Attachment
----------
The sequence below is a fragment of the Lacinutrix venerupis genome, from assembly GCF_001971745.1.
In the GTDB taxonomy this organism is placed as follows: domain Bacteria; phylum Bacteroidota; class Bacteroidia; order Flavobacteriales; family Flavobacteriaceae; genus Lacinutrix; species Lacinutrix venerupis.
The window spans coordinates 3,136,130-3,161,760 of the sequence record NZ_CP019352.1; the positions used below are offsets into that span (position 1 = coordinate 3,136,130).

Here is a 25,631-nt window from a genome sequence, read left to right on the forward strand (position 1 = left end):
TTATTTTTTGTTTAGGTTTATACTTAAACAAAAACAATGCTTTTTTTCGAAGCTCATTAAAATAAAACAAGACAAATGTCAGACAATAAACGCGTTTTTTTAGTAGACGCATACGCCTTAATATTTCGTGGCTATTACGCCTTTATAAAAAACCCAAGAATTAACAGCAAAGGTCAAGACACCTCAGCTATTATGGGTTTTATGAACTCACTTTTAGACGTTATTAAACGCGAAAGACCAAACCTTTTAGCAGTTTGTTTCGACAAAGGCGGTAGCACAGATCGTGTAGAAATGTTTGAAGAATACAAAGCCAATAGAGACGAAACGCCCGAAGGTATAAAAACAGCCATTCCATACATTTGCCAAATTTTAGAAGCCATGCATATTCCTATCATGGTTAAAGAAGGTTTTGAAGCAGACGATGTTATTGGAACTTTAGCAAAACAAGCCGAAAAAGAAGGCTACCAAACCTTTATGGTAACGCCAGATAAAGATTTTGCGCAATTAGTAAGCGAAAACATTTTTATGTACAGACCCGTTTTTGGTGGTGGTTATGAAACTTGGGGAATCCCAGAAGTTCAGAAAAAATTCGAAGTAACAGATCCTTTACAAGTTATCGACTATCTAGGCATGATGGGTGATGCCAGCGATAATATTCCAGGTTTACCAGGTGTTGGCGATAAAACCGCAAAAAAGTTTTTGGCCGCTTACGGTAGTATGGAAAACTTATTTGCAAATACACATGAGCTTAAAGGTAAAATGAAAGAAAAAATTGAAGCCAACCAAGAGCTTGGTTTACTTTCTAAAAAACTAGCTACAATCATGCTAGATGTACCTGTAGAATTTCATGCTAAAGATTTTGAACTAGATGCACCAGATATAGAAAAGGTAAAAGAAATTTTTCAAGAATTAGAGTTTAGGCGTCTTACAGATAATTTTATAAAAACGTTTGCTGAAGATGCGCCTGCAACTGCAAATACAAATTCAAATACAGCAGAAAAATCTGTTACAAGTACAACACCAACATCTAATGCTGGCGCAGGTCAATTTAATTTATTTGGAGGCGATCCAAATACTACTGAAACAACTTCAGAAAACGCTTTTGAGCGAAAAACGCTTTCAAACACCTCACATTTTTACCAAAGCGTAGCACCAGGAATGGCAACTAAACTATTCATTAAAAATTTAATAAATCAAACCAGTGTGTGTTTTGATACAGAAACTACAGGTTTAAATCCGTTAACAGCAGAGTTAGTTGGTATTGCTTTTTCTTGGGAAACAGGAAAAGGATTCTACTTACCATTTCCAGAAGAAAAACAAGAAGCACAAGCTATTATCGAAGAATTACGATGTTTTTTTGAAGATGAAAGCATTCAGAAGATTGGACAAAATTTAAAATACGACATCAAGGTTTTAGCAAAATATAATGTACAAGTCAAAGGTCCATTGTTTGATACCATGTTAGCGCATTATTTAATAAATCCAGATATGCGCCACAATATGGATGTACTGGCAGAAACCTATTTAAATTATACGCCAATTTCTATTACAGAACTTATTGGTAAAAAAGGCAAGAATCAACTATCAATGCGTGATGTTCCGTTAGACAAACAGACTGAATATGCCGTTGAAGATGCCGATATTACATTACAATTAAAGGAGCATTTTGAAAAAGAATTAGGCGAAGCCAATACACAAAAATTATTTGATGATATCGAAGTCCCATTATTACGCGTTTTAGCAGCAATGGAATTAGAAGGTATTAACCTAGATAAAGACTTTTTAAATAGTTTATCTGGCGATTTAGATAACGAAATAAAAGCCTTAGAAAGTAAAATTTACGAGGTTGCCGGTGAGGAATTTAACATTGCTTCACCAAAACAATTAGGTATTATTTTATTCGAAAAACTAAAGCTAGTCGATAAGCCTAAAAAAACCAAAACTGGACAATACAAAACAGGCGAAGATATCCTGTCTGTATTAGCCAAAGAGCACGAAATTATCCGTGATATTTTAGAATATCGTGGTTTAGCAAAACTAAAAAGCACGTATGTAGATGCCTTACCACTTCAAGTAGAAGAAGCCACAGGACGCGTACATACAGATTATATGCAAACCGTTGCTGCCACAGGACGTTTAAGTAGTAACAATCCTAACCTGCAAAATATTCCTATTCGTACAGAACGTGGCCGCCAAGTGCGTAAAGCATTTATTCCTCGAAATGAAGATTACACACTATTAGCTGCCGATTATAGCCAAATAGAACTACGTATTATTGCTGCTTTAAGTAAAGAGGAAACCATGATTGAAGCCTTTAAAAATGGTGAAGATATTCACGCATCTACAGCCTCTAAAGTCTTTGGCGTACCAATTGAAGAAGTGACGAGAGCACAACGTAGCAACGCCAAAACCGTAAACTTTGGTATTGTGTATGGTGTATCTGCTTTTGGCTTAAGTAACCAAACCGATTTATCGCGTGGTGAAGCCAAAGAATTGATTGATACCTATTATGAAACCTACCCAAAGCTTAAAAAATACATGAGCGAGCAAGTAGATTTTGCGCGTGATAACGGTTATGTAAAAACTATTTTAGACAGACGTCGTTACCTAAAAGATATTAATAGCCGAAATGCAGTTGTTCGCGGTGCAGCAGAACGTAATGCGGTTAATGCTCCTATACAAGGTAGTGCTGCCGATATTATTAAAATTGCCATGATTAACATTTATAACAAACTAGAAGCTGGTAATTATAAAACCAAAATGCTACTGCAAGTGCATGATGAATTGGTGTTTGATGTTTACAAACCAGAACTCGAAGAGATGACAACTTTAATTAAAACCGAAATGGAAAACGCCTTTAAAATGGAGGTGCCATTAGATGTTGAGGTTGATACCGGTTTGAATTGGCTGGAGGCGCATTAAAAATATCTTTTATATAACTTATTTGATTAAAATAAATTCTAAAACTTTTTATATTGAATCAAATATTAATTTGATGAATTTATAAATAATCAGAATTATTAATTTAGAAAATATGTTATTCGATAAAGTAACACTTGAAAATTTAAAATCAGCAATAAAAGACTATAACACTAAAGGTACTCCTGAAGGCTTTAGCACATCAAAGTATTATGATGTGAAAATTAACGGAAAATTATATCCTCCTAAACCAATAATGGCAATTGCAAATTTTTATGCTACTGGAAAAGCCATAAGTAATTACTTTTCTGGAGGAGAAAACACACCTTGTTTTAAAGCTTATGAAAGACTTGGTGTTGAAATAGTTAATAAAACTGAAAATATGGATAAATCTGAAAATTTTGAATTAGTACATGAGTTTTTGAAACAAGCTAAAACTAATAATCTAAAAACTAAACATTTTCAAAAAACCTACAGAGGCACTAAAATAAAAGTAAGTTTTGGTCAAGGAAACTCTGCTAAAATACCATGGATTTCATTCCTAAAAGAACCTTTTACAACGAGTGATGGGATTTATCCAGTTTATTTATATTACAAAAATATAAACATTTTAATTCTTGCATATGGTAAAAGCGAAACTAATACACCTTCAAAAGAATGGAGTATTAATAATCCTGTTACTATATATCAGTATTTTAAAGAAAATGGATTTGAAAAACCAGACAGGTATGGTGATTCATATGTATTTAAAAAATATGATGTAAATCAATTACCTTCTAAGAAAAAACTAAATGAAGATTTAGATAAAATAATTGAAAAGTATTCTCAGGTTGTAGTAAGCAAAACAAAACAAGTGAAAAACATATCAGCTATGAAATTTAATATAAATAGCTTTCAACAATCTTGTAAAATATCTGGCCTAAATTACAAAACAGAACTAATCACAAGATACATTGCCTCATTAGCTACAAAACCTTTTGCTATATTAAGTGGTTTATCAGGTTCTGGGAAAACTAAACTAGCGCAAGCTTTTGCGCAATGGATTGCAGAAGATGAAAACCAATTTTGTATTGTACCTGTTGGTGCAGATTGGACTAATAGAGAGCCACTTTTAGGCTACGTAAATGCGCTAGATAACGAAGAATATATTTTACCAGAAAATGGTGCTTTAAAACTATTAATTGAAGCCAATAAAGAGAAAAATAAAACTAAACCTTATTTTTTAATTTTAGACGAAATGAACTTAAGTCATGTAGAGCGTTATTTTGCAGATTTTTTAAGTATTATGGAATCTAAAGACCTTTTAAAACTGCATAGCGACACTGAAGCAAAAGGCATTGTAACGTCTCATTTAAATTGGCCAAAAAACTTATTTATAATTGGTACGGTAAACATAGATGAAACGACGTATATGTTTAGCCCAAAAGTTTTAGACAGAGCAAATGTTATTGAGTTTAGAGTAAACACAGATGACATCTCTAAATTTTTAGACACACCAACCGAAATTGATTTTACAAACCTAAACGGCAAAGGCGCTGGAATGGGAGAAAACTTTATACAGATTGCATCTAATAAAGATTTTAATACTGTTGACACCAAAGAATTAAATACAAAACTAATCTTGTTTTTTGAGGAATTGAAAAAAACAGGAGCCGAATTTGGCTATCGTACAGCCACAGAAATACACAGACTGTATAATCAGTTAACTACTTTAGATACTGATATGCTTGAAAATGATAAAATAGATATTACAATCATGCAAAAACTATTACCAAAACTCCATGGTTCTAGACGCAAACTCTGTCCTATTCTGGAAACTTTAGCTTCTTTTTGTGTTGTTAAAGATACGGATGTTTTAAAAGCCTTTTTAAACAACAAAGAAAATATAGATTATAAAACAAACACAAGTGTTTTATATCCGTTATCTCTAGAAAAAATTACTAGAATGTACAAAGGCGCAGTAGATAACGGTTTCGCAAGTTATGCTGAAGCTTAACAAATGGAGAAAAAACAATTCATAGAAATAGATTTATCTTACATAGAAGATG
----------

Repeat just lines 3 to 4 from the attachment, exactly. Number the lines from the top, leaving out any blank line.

The window spans coordinates 3,136,130-3,161,760 of the sequence record NZ_CP019352.1; the positions used below are offsets into that span (position 1 = coordinate 3,136,130).

Here is a 25,631-nt window from a genome sequence, read left to right on the forward strand (position 1 = left end):